Christian Krausch 


      “If by way of peculiar similarities the strangest things 
converge in a time and a place, then there originate 
wond’rous units and fantastic combinations” (Novalis)

 What impact has the biography of an artist on the outcome of his art? For anyone confronting the oeuvre of Angelo Evelyn, it is indeed a question that can be seriously posed. As a central problem of art criticism, it has always been answered in different ways depending on the tastes of the viewer.

This is not simply because this native Canadian of Anglo-Italian descent has been living for various periods of time in Canada, Germany, France, Great Britain, Norway and the Netherlands. Telling us, occasionally, the local origin of some of his works when we expect in fact only such details as title, size, and technique used. It is not even because a conversation with the artist, born in 1942, presupposes being at home in many languages. 

If one decides to look for biographical influences in Angelo Evelyn’s works, then this quest is justified in the form of stylistic criticism. The biography (or thus, life??) plays a key role in the final analysis in the content, the iconography and in the pure formal elementary aspects and is clearly evident in his artistic interaction.

Since the beginnings of his artistic career in the late 70’s when he took up his studies at the art academy in Bremen in printmaking and painting, Angelo Evelyn has never restricted himself to a single technique nor an approach. On the contrary, his entire oeuvre resembles somewhat a collage; stylistically and in terms of the material used, its mixed media character is clearly apparent.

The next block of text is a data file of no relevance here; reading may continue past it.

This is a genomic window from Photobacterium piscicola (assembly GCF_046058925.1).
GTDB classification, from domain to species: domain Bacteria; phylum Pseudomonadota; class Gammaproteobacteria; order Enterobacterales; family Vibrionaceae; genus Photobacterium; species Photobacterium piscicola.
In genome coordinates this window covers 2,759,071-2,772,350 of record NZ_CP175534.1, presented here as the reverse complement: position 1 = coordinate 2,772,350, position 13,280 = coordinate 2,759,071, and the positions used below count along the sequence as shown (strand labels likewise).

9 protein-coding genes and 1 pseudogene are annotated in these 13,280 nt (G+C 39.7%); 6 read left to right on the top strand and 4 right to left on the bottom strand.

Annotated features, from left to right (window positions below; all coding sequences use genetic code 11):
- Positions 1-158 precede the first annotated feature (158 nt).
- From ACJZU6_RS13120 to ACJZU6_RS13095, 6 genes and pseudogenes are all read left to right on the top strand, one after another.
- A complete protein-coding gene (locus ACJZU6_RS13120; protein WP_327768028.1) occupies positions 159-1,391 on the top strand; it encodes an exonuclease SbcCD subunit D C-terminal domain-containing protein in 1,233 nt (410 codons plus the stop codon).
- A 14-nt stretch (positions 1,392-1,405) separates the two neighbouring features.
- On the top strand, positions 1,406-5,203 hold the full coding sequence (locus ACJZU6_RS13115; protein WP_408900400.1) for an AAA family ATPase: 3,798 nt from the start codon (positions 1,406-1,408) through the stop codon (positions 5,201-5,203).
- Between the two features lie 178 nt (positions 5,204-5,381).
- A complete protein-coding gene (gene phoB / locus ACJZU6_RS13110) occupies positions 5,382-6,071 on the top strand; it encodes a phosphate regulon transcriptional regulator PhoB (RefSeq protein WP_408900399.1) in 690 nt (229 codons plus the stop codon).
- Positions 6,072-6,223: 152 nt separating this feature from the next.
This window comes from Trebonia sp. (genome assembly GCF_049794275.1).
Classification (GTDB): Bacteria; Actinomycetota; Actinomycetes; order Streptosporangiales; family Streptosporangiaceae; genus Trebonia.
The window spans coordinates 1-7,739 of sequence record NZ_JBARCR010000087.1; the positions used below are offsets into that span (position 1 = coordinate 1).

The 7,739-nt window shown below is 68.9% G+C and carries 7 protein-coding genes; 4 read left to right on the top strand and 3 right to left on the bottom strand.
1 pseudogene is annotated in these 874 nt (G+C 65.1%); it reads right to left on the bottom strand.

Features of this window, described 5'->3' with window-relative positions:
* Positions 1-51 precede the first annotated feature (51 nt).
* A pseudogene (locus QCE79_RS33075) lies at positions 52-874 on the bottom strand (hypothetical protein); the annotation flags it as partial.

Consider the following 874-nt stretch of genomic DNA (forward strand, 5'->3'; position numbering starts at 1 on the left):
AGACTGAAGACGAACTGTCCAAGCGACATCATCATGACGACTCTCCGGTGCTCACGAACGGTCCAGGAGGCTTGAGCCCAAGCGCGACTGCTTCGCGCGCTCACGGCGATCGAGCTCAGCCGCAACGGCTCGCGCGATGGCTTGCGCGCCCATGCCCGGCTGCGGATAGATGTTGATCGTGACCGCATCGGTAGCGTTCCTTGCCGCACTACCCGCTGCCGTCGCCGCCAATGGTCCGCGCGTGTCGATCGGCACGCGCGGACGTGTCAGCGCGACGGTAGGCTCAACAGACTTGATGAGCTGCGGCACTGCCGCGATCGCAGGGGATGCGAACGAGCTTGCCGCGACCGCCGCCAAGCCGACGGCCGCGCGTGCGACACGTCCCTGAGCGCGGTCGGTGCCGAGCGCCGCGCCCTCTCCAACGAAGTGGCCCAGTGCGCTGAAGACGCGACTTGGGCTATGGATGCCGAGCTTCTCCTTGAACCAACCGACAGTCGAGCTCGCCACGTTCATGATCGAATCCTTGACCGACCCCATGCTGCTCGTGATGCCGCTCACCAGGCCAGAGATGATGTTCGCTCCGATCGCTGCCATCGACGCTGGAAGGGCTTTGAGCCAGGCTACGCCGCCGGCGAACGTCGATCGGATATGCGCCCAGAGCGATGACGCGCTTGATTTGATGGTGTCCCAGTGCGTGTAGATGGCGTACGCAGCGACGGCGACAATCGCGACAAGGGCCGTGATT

Paintings done in oil and acrylic, drawings in pencil, ink and charcoal, the repeated use of stencils, the montage of his own subjects or subjects from other sources: They all mark and characterize his development just as much as his use of different printmaking techniques, especially in the 
framework of lithography. Similarly diverse is his choice of subjects, occasionally single portraits, but also presentations of abstract animal forms or their interpretation showing a close affinity to the natural sciences. In 1998, the artist dedicated a number of graphic works to his parents. They were done in mixed printmaking techniques on paper using photographs as their point of departure.